Roosevelt the Reformer: Theodore Roosevelt as Civil Service Commissioner, 1889-1895

By Richard D. White Jr. | Go to book overview

Appendix

The Civil Service Act and Revised Statutes

An act to regulate and improve the civil service of the United States.

Be it enacted by the Senate and House of Representatives of the United States of America in Congress assembled, That the President is authorized to appoint, by and with the advice and consent of the Senate, three persons, not more than two of whom shall be adherents of the same party, as Civil Service Commissioners, and said three commissioners shall constitute the United States Civil Service Commission. Said commissioners shall hold no other official place under the United States.

That President may remove any commissioner; and any vacancy in the position of commissioner shall be so filled by the President, by and with the advice and consent of the Senate, as to conform to said conditions for the first selection of commissioners.

The commissioners shall each receive a salary of three thousand five hundred dollars a year. And each of said commissioners shall be paid his necessary traveling expenses incurred in the discharge of his duty as a commissioner.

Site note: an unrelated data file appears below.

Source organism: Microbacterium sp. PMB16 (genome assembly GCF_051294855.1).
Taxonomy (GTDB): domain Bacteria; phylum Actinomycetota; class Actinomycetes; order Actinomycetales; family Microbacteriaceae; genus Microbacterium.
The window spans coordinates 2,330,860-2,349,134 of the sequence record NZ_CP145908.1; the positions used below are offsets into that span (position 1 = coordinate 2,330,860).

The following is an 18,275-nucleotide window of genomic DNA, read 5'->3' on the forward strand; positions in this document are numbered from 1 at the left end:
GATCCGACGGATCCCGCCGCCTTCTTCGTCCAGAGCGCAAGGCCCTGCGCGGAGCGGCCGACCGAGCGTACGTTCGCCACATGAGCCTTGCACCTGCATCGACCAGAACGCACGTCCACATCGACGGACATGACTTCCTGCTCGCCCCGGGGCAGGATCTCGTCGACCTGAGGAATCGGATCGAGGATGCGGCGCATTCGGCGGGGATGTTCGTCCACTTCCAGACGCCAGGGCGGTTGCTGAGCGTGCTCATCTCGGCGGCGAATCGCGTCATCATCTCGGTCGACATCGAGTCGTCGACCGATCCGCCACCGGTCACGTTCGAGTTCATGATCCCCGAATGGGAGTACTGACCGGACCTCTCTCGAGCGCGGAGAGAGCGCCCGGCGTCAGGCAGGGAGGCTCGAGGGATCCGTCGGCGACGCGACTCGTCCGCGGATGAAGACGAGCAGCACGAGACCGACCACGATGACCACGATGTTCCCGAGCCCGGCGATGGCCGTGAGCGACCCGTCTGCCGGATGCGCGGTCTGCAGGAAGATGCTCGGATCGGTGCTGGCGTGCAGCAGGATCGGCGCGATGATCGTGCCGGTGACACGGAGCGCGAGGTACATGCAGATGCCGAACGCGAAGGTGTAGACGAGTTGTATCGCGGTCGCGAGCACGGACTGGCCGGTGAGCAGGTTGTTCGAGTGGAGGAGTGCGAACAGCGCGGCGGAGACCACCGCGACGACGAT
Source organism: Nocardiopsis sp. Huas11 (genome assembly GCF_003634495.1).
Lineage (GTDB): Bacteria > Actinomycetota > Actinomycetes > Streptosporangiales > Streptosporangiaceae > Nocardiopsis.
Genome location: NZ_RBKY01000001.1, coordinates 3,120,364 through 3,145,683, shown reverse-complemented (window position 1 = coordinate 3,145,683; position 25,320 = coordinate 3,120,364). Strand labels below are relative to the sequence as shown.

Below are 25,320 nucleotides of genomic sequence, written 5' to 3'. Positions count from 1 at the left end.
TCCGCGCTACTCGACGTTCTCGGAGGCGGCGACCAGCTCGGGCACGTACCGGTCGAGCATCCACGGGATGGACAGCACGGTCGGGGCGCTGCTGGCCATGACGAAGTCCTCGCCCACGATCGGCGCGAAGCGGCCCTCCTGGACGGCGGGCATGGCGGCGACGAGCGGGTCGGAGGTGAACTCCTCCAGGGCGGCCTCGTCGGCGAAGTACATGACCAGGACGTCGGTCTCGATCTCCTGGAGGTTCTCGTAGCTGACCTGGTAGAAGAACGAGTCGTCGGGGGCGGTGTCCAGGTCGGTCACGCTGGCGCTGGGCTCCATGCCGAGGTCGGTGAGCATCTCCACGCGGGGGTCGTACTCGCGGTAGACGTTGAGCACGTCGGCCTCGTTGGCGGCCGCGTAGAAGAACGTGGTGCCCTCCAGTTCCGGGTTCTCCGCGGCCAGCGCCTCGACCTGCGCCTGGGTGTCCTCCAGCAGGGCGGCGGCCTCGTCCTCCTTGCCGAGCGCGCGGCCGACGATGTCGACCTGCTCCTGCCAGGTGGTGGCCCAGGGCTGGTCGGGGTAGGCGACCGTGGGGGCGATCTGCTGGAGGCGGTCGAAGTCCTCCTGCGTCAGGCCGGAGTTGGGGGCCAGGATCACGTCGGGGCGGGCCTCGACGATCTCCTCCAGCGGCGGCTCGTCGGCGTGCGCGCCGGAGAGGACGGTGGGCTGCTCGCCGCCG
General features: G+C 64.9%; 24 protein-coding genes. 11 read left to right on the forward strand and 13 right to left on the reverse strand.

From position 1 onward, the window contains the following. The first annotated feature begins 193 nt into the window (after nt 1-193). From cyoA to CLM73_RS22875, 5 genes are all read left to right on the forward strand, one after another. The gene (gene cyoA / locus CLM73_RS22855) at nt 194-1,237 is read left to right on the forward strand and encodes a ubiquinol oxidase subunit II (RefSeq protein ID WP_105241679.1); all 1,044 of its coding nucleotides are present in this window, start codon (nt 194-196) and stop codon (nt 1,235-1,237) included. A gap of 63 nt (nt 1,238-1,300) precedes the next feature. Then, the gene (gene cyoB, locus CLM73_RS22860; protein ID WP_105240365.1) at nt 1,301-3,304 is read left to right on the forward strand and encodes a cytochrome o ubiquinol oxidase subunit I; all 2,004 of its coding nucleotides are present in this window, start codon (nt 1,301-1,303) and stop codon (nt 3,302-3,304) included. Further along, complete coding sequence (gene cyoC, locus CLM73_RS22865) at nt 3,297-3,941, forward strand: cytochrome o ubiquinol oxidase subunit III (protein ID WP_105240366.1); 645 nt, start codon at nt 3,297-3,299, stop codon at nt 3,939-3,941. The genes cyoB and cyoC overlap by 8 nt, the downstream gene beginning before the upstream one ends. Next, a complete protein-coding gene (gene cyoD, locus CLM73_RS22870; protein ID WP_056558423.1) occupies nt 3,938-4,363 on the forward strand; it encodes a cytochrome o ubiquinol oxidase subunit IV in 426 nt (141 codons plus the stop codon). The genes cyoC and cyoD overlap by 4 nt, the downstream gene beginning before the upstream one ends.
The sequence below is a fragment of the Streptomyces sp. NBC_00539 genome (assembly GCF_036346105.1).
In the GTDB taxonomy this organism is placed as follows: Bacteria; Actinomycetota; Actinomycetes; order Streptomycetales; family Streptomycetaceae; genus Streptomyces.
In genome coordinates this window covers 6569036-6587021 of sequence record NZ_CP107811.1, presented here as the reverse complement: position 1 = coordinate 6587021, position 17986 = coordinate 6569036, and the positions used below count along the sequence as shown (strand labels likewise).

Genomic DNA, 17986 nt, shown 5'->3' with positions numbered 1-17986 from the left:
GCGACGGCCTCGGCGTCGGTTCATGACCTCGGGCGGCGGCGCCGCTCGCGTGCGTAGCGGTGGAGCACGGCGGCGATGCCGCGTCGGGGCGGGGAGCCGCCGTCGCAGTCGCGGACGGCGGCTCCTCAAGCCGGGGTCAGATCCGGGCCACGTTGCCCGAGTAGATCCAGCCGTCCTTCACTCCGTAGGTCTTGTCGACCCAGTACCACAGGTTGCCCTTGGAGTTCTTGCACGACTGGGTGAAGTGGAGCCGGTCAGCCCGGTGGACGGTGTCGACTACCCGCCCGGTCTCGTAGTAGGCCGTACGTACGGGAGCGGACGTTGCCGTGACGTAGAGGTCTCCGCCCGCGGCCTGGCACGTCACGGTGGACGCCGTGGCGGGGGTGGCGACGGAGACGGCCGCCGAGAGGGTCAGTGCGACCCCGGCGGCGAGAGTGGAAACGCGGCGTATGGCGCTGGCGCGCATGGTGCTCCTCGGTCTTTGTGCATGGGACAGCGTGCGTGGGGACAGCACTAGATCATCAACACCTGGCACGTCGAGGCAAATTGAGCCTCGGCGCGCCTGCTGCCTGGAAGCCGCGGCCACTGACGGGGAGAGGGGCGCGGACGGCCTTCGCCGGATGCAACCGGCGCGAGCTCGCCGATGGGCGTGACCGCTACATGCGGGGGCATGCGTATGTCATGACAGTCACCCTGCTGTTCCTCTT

Sec. 2. That it shall be the duty of said commissioners:

-189-

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Roosevelt the Reformer: Theodore Roosevelt as Civil Service Commissioner, 1889-1895
Table of contents

Table of contents

  • Title Page iii
  • Contents vii
  • Roosevelt the Reformer ix
  • Introduction 1
  • 1: 1889 Arriving in Washington 7
  • 2: 1890 Attacked from All Quarters 35
  • 3: 1891 Building Valuable Friendships 54
  • 4: 1892 Making Progress in Civil Service Reform 79
  • 5: 1893 Reappointment by the Democrats 97
  • 6: 1894 Building the Merit System 119
  • 7: 1895 Returning to New York 141
  • 8: 1901 Continuing Reform as President 160
  • Epilogue - 1916 Rapprochement 184
  • Appendix 189
  • Notes on Sources 203
  • Notes 207
  • Bibliography 241
  • Acknowledgments 253
  • Index 255
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